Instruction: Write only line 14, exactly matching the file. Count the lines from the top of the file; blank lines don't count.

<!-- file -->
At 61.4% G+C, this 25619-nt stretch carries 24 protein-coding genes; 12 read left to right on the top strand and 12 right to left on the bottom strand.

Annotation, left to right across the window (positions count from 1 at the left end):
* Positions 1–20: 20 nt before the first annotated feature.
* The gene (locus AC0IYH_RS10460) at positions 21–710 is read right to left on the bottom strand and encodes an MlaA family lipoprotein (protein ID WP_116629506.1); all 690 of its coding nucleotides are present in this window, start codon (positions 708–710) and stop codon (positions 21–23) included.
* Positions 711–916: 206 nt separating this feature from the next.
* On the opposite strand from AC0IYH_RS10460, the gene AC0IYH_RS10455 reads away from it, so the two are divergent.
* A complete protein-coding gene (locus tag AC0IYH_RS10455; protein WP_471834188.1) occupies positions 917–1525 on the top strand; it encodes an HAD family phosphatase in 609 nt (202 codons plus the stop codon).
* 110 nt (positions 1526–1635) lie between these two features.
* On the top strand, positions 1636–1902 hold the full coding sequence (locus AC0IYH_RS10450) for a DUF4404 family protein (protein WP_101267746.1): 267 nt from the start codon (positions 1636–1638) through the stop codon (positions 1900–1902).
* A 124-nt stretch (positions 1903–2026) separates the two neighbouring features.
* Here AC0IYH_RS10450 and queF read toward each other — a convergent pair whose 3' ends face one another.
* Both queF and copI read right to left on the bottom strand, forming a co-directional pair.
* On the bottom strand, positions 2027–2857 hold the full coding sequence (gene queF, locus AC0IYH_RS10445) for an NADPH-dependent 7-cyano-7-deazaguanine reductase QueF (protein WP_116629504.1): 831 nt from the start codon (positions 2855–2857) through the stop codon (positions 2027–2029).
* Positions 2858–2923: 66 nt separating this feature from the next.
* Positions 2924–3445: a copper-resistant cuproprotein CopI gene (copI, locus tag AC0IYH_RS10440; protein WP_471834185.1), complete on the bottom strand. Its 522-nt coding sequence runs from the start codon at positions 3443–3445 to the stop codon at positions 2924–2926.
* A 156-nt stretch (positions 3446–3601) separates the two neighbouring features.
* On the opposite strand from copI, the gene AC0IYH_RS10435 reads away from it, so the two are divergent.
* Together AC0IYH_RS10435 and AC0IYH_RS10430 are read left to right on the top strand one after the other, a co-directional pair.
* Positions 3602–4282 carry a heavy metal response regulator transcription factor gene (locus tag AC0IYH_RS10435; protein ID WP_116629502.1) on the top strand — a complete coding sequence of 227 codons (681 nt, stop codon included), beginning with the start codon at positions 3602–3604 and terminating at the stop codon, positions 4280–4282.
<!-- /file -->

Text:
* Positions 2858–2923: 66 nt separating this feature from the next.